where RT is room temperature and MT is the melting temperature of any given metal. Non-limiting examples of such metals include those selected from Groups 1b, 2b except Hg, 3b, 5a, 2a, 3a and 4a of the Periodic Table of the Elements. Preferred is aluminum. The metals which have a high melting temperature, which are preferred in the practice of the present invention, have a homologous temperature less than about 0.2 and include those metals selected from Groups 4a, 5b, 6b, and 8 of the Periodic Table of the Elements, as well as alloys based on such metals. Preferred are Group VIII metals, more preferred is nickel and iron, and most preferred is iron. The Periodic Table of the Elements referred to herein is the table shown on the inside cover of The Handbook of Chemistry and Physics, 65th Edition (1984-1985), CRC Press. High temperature alloys of particular interest in the practice of the present invention are the oxide dispersion strengthened alloys which may contain, by weight; up to 65%, preferably about 5% to 30% chromium; up to 8%, preferably about 0.5% to 6.5% aluminum; up to about 8%, preferably about 0.5% to 6.5% titanium; up to about 40% molybdenum; up to about 20% niobium; up to about 30% tantalum; up to about 40% copper; up to about 2% vanadium; up to about 15% manganese; up to about 15% tungsten; up to about 2% carbon, up to about 1% silicon, up to about 1% boron; up to about 2% zirconium; up to about 0.5% magnesium; and the balance being one or more of the metals selected from the group consisting of iron, nickel and cobalt in an amount being at least about 25%. The term, based on, when referred to alloys suitable for use in the practice of the instant invention, means that the metal of highest concentration in the alloy is the metal on which the alloy is based.
In general, the present invention is practiced by charging a cryogenic material, such as liquid nitrogen, into a high energy mill containing the mixture of metal powder and dispersoid particles, thereby forming a slurry. The high energy mill also contains attritive elements, such as metallic or ceramic balls, which are maintained kinetically in a highly activated state of relative motion. The milling operation, which is conducted in the substantial absence of oxygen, is continued for a time sufficient to: (a) cause the constituents of the mixture to comminute and bond, or weld, together and to co-disseminate throughout the resulting metal matrix of the product powder, and (b) to obtain the desired particle size and fine grain structure upon subsequent recrystallization by heating. By substantial absence of oxygen, we mean preferably no oxygen or less than an amount which would cause the formation of oxide scale on the metallic powders. The material resulting from this milling operation can be characterized metallographically by a cohesive internal structure in which the constituents are intimately united to provide an interdispersion of comminuted fragments of the starting constituents. The material produced in accordance with the present invention differs from material produced from identical constituents by conventional milling in that the present material is substantially free of oxide scale and generally has a smaller average particle and grain size upon subsequent thermal treatment. For example, the composite powders based on metals having a homologous temperature of less than 0.2 produced in accordance with the present invention have an average size of up to about 50 microns, and an average grain size of 0.05 to 0.6 microns, preferably 0.1 to 0.6 microns.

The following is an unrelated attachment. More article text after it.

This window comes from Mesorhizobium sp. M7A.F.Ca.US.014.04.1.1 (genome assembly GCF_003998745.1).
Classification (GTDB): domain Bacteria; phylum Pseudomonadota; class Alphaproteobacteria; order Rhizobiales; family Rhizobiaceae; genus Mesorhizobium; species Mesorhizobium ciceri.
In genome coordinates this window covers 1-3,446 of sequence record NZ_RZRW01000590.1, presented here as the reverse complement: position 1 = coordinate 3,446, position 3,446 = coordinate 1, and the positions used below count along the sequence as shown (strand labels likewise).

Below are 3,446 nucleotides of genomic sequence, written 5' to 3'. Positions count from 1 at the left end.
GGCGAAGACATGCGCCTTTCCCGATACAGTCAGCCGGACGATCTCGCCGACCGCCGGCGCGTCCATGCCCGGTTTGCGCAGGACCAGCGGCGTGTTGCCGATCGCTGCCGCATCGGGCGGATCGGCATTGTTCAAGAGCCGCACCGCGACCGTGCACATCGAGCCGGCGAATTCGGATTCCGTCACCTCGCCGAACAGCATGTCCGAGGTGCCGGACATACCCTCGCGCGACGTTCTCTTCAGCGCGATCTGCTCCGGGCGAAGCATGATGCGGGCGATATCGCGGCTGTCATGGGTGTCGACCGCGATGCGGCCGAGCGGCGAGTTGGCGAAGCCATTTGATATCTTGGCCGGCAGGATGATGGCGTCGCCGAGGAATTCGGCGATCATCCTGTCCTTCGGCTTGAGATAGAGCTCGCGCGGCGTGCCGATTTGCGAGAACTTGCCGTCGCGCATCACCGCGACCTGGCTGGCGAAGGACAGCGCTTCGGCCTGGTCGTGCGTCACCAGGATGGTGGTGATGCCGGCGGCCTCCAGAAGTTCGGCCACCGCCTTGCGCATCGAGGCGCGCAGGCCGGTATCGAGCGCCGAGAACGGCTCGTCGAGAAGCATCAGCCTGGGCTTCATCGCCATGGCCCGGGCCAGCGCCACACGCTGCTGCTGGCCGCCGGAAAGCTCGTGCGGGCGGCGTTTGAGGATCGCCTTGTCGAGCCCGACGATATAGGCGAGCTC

Furthermore, by practice of the present invention, the time required for complete homogenization by milling is substantially reduced. For example, dispersion strengthened alloy powders prepared in accordance with the present invention in about 8 hours show a similar degree of homogeneity of chemical composition to identical alloy powders obtained after milling for 24 hours at room temperature, although only under the cryogenic temperatures employed herein can average grain sizes of less than about 0.6 microns be achieved.
The term cryogenic temperature as used herein means a temperature low enough to substantially suppress the annihilation of dislocations of the particles but not so low as to cause all the strain energy to be dissipated by fracture. Temperatures suitable for use in the practice of the present invention will generally range from about -240 -150 more preferably about -195 materials which are liquid at these cryogenic temperatures are suitable for use herein.
Non-limiting examples of cryogenic materials, that is, those having a boiling point (b.p.) from -240 used in the practice of the present invention include the liquified gases nitrogen (b.p. -195 (b.p. -185
The following examples serve to more fully describe the present invention. It is understood that these examples in no way serve to limit the true scope of this invention, but rather, are presented for illustrative purposes.
The component metal powders used in the following examples were purchased from Cerac Inc. who revealed that: the Cr and Ti powders had been produced by crushing metal ingots; the Al powder had been produced by gas atomization; the Fe powder had been produced by an aqueous solution electrolytic technique; and the Y.sub.2 O.sub.3 particles were produced by precipitation techniques.
1500 g of a metal powder mixture comprised of 300 g Cr, 67.5 g Al, 15 g Ti, 7.5 g Y.sub.2 O.sub.3, and 1110 g Fe was charged into a high speed attritor (ball mill) manufactured by Union Process Inc., Laboratory Model I-S. The attritor contained 1/4" diameter steel balls at an initial ratio, by volume, of balls to powder of 20:1.